Adventurous souls, tired of hauling camping gear on their backs like mules, and with no mules handy, have taken to strapping their streamlined supplies onto their bicycles and pedaling through the woods and countryside. They call themselves "bikepackers."
A Surly Krampus mountain bike is loaded down and ready for a bikepacking trip.
Sam Williamson, owner of Community Bicyclist shop in Little Rock, is a fan of bikepacking.
Phillip Scalfano’s steel-framed mountain bike has plenty of space for bags and bottles.
Here are four of them: Sam Williamson, Harrison Maddox, Phillip Scalfano and Jason Alexander, all of Little Rock, and all gathered on a sunny Friday morning in September at Community Bicyclist, the shop Williamson opened in Little Rock nine years ago.
"That's the cool thing," Williamson, 53, says amid the racks of bikes on display. "You can blend two activities together. I don't have that long of a history with ultralight backpacking and camping but, to me, it was another element I could explore with a mountain bike."
Maddox and Alexander were cyclists who also were familiar with camping and hiking.
"The thing about bikepacking," Alexander, 38, begins, "is that it's a perfect blend of people who love camping and being out in the woods, with distance riding and adventure-type stuff. And getting to do it on a bicycle is just great."
The ponytailed Scalfano, who has been riding since 2007, started bikepacking about a year ago, although he has been a backpacker for most of his 32 years.
"With backpacking you have to carry your own stuff. You're lifting stuff all the time," Scalfano says. "On the bike, you're moving it forward. The bike is holding your stuff up for you. You just provide the forward momentum."
These conveyances tend to be mountain bikes loaded with special bags and water bottles.
The bicycles ridden by these four are all made by Surly, a brand specializing in mountain bikes and touring bikes, among others, and all with funny names. There's Maddox's Karate Monkey, and Scalfano and Williamson both ride Krampus models. They have steel frames and 29-inch wheels with wide tires to soak up bumps and other obstacles on the trail because, unlike sportier mountain bikes, these are simple machines without fancy suspension systems.
An uncomplicated bike means there are fewer moving parts to break when you're miles from civilization.
Alexander's ride, however, stands out. With 26-inch wheels and tires that look like they'd be more suited for a John Deere tractor, his Surly Ice Cream Truck is a big blue monster known as a "fat bike."
"The difference between these bikes becomes clear when we get together on bikepacking trips," he says, comparing his bike, with its 5-inch wide tires, to the others, whose tires are about 3 inches wide. "I can rip downhill really fast. [The tires] give you a lot of confidence and security. Going uphill, though, these guys waste me."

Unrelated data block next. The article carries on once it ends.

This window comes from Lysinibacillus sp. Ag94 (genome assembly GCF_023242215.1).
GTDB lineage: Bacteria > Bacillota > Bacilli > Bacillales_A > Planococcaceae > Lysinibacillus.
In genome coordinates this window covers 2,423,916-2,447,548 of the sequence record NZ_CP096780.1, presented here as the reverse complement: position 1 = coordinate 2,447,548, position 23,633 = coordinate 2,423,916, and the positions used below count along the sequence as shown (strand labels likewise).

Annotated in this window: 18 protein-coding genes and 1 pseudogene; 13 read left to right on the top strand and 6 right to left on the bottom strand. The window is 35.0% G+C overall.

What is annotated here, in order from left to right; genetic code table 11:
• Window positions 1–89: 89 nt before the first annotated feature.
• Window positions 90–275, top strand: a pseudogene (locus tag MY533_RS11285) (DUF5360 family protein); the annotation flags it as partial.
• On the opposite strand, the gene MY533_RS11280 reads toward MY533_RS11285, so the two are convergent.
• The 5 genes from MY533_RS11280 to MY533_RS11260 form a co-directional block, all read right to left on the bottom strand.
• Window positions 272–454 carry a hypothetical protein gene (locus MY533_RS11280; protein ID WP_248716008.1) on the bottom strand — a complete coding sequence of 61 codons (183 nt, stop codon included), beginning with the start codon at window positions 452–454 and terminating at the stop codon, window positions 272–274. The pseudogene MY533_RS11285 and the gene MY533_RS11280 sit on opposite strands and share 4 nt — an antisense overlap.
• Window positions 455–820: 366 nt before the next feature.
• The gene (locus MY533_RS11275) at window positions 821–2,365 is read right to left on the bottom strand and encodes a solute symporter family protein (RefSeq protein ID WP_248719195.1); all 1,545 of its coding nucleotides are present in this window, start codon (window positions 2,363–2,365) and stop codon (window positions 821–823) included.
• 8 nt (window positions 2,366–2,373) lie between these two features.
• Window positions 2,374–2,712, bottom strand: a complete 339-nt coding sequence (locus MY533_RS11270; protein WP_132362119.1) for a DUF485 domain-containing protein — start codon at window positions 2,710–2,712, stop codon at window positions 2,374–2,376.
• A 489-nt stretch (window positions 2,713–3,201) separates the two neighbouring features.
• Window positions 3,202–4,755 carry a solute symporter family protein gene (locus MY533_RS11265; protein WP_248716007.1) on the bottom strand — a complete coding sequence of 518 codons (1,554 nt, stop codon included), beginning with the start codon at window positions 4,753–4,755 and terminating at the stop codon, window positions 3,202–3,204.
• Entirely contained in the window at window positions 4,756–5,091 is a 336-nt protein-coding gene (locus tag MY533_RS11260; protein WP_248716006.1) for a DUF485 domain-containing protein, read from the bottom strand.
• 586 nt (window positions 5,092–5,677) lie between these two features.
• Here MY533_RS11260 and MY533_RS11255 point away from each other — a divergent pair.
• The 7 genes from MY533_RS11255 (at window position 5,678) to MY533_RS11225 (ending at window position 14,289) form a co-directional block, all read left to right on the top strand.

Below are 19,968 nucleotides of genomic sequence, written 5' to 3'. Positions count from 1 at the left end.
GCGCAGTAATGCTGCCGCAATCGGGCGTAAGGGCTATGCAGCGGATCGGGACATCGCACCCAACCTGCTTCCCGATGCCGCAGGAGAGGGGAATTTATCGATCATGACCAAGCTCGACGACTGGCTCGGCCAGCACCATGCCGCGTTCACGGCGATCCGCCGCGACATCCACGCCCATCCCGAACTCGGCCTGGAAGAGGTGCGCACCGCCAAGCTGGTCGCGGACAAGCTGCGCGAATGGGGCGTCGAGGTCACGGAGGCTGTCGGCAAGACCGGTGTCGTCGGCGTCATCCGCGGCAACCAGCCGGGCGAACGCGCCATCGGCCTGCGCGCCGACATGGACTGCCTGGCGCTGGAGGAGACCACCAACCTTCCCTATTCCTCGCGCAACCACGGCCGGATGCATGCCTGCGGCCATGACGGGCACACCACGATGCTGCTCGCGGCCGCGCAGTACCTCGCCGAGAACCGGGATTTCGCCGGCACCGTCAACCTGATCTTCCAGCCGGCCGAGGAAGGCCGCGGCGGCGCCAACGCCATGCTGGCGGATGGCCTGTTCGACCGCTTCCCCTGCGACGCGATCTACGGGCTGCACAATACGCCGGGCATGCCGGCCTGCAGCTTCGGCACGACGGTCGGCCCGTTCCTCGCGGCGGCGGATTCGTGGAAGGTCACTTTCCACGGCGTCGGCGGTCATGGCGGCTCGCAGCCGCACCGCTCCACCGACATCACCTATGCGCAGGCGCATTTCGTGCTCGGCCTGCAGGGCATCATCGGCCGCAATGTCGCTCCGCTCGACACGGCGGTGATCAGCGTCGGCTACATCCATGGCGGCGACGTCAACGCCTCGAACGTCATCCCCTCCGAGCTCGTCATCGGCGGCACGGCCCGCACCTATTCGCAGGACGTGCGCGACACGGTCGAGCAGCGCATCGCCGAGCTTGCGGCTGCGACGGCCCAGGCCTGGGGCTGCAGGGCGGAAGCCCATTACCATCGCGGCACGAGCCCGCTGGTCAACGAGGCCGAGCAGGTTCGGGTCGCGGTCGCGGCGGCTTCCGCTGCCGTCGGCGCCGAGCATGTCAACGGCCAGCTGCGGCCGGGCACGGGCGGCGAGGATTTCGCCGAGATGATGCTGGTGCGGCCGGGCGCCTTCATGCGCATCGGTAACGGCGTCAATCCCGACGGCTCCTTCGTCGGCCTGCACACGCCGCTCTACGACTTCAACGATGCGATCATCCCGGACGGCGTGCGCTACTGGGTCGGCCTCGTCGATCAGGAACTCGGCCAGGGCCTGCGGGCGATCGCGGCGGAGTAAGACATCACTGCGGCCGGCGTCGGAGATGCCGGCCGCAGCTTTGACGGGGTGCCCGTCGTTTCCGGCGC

It's not a competition, but Alexander has some race experience. Last year, he completed the Tour Divide Race, a self-supported, 2,700-mile, mostly off-road race along the Continental Divide from Banff, a town in Alberta, Canada, to Antelope Wells, N.M., on the border with Mexico -- in 26 days.
"That's more of the extreme bikepacking," says Alexander, an Episcopal priest who created the bikepackingarkansas.com website. "Around here, we usually go out for a day at a time, though we've been dreaming about some multiday adventures."
Strapped to their bicycles are the bags that allow cyclists to roam from the civilized world overnight. They range from saddle bags that fit beneath and behind the seat, to frame bags secured in the bike's front triangle, to handlebar bags that are attached to -- spoiler alert -- the handlebar.
"With backpacking, the focus is on weight, not volume," Scalfano says.
Bikepacking bags, often made of Cordura, a nylon fabric, are designed to "keep the bike more agile and lightweight," Maddox, 28, says. Because the bags are usually snuggled behind an existing component or into spaces in the frame, "it keeps the bike narrower," which makes navigating trails easier.
"The idea with the soft bags is that they keep the bike more manageable and ridable," Williamson says.
And though there are plenty of manufacturers selling bags, Maddox, who works at Aristotle, makes his own, an example of self-sufficiency that distinguishes bikepackers, Alexander says.
"There are a lot of tinkerers in bikepacking." And, as if on cue, Williamson produces a leather frame bag made by Breanna Bearden of Authentic Sundry Goods of Fayetteville.
PACK IT IN
So what, exactly, goes into these bags?
"Camping gear," Scalfano says. Sleeping bags, bivy sacks, hammocks, sleeping pads, food, tools, tiny stoves, spare inner tubes, water purification kits -- all the things one would need for a night under the stars. Bottles for water and other liquids are slipped into holders bolted to the bike frame and forks.
Planning where everything goes and what to bring on a particular trip is also part of the process.
"It's constantly about optimizing [space]," Alexander says. "What can I do to fit more things in there?"
"I pack differently every time," Maddox says.
The quartet usually heads out to the Lake Sylvia area of the Ouachita National Forest in Perry County, though they've also biked and camped along the Lake Ouachita Vista Trail around Lake Ouachita near Hot Springs.
Most anywhere open to the public with trails, dirt or gravel roads is prime landscape for exploring on a bike with your friends.
Bikepacking "taps into something," Alexander says. "There's this feeling of getting out of the box. It hits on the adventure spirit and draws upon all your resources."
ActiveStyle on 10/03/2016